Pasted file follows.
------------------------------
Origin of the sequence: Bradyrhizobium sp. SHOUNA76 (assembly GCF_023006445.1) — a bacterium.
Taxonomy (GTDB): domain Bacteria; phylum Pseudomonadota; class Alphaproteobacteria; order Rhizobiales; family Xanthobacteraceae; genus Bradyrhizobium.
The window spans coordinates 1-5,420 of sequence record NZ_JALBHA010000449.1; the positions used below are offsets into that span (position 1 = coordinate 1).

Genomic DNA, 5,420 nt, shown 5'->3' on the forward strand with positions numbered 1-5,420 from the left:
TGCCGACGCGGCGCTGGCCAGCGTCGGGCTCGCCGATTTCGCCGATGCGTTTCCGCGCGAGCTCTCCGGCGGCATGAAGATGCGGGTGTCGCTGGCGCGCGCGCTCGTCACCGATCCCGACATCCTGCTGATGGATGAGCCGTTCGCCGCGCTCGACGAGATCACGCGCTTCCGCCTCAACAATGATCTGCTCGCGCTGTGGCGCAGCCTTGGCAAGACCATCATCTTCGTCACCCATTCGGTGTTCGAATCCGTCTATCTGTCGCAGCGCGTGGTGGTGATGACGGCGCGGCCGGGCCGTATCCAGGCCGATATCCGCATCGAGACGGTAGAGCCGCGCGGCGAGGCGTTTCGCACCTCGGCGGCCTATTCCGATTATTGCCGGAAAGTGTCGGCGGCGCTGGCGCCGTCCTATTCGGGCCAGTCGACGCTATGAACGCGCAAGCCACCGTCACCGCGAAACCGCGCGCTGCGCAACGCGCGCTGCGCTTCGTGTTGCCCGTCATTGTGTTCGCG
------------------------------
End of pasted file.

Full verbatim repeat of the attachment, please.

Origin of the sequence: Bradyrhizobium sp. SHOUNA76 (assembly GCF_023006445.1) — a bacterium.
Taxonomy (GTDB): domain Bacteria; phylum Pseudomonadota; class Alphaproteobacteria; order Rhizobiales; family Xanthobacteraceae; genus Bradyrhizobium.
The window spans coordinates 1-5,420 of sequence record NZ_JALBHA010000449.1; the positions used below are offsets into that span (position 1 = coordinate 1).

Genomic DNA, 5,420 nt, shown 5'->3' on the forward strand with positions numbered 1-5,420 from the left:
TGCCGACGCGGCGCTGGCCAGCGTCGGGCTCGCCGATTTCGCCGATGCGTTTCCGCGCGAGCTCTCCGGCGGCATGAAGATGCGGGTGTCGCTGGCGCGCGCGCTCGTCACCGATCCCGACATCCTGCTGATGGATGAGCCGTTCGCCGCGCTCGACGAGATCACGCGCTTCCGCCTCAACAATGATCTGCTCGCGCTGTGGCGCAGCCTTGGCAAGACCATCATCTTCGTCACCCATTCGGTGTTCGAATCCGTCTATCTGTCGCAGCGCGTGGTGGTGATGACGGCGCGGCCGGGCCGTATCCAGGCCGATATCCGCATCGAGACGGTAGAGCCGCGCGGCGAGGCGTTTCGCACCTCGGCGGCCTATTCCGATTATTGCCGGAAAGTGTCGGCGGCGCTGGCGCCGTCCTATTCGGGCCAGTCGACGCTATGAACGCGCAAGCCACCGTCACCGCGAAACCGCGCGCTGCGCAACGCGCGCTGCGCTTCGTGTTGCCCGTCATTGTGTTCGCG